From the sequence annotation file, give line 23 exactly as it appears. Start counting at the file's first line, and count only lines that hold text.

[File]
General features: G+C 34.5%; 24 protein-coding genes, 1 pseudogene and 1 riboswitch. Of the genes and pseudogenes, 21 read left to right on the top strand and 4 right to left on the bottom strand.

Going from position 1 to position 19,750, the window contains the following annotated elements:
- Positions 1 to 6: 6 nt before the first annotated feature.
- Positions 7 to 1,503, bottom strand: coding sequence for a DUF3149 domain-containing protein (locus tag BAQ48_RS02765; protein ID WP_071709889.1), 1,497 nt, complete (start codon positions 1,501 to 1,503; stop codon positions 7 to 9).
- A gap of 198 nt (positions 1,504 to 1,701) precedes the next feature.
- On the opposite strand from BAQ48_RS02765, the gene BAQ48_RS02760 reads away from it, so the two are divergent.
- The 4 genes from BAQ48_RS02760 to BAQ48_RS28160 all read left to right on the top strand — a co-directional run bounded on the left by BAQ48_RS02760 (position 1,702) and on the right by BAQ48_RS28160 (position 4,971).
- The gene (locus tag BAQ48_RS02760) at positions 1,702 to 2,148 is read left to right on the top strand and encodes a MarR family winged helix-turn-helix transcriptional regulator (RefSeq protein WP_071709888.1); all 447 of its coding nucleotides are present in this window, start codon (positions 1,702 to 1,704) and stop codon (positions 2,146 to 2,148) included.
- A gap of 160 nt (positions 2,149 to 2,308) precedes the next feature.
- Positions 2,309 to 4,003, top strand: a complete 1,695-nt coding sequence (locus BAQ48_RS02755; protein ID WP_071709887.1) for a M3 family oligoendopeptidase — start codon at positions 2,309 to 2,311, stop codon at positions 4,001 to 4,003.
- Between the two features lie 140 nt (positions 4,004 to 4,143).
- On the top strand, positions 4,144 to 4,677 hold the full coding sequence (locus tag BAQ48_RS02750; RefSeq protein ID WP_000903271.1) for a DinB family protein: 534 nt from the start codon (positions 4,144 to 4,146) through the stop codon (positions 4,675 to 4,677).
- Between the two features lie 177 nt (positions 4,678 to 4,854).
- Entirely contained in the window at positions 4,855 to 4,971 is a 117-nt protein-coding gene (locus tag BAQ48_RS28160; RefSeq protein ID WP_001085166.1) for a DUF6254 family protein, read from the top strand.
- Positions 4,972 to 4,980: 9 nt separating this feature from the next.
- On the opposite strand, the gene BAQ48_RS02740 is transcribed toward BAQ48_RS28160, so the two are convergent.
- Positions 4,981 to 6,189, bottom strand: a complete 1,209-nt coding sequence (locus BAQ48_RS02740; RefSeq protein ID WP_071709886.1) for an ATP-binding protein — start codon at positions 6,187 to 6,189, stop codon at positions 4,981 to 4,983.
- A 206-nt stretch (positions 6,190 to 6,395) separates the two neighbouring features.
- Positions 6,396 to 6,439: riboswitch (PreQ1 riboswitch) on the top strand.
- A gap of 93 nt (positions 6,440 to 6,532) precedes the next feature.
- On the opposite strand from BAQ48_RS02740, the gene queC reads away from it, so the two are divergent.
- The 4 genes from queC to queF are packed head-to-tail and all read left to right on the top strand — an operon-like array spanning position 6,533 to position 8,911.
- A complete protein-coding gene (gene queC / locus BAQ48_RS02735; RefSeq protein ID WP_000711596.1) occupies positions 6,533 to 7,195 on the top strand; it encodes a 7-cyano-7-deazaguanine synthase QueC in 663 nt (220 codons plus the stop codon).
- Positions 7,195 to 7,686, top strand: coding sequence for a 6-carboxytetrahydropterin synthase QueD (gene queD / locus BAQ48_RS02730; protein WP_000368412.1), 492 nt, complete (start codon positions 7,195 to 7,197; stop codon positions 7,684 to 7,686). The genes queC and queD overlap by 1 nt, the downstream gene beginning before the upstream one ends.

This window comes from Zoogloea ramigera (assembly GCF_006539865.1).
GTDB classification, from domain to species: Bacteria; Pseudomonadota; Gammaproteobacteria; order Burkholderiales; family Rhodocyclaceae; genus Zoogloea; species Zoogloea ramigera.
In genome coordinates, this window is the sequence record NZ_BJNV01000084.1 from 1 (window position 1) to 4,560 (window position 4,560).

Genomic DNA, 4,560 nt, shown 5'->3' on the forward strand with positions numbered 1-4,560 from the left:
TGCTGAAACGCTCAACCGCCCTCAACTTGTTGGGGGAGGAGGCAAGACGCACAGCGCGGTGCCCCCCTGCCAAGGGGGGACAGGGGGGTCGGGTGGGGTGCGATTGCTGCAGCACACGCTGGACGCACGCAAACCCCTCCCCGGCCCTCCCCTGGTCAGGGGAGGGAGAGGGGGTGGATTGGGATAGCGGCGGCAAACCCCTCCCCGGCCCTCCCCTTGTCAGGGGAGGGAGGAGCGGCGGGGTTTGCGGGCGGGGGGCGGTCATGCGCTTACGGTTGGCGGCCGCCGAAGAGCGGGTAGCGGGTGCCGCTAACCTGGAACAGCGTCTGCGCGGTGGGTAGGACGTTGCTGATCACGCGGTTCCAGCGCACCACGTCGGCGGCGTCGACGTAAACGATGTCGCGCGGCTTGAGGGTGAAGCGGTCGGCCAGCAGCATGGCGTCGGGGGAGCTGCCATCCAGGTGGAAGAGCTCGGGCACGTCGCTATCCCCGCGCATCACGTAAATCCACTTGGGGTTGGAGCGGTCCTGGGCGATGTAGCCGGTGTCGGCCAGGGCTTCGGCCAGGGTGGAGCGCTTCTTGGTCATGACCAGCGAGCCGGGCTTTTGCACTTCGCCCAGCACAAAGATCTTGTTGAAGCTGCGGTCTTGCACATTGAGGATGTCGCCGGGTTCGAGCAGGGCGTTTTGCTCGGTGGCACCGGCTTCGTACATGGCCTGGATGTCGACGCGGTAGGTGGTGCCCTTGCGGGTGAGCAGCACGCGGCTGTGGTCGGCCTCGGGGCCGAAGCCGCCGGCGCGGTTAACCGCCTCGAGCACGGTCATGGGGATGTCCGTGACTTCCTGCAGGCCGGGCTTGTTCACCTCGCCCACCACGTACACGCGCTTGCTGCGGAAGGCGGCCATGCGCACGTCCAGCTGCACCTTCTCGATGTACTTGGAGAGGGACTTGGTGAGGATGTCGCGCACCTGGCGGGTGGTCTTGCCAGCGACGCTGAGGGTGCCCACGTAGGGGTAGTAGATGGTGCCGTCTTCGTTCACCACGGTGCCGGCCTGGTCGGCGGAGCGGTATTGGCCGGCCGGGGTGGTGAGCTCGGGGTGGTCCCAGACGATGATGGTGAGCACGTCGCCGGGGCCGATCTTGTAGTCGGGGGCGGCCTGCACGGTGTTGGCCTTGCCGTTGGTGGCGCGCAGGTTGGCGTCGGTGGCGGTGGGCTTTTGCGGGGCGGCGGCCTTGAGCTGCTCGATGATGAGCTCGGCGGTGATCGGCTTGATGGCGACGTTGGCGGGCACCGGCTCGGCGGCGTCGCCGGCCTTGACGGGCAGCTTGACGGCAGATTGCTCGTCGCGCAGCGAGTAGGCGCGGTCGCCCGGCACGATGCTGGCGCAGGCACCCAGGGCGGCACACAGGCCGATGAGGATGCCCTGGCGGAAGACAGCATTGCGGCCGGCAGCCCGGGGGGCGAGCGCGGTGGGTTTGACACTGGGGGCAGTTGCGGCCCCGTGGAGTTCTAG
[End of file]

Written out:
- A complete protein-coding gene (gene queC / locus BAQ48_RS02735; RefSeq protein ID WP_000711596.1) occupies positions 6,533 to 7,195 on the top strand; it encodes a 7-cyano-7-deazaguanine synthase QueC in 663 nt (220 codons plus the stop codon).